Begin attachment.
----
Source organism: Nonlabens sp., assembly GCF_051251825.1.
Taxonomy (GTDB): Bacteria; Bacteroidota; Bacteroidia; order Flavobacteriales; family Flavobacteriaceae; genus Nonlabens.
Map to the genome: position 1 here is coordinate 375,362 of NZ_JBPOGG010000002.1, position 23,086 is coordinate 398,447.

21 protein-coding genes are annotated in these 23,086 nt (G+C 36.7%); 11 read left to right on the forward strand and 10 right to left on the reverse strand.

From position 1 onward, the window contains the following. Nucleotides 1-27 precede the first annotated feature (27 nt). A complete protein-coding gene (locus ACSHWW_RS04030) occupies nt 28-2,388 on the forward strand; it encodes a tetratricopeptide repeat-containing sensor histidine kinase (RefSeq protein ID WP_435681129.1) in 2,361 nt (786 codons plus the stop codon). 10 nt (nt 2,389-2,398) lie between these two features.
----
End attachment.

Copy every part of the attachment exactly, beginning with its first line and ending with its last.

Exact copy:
Source organism: Nonlabens sp., assembly GCF_051251825.1.
Taxonomy (GTDB): Bacteria; Bacteroidota; Bacteroidia; order Flavobacteriales; family Flavobacteriaceae; genus Nonlabens.
Map to the genome: position 1 here is coordinate 375,362 of NZ_JBPOGG010000002.1, position 23,086 is coordinate 398,447.

21 protein-coding genes are annotated in these 23,086 nt (G+C 36.7%); 11 read left to right on the forward strand and 10 right to left on the reverse strand.

From position 1 onward, the window contains the following. Nucleotides 1-27 precede the first annotated feature (27 nt). A complete protein-coding gene (locus ACSHWW_RS04030) occupies nt 28-2,388 on the forward strand; it encodes a tetratricopeptide repeat-containing sensor histidine kinase (RefSeq protein ID WP_435681129.1) in 2,361 nt (786 codons plus the stop codon). 10 nt (nt 2,389-2,398) lie between these two features.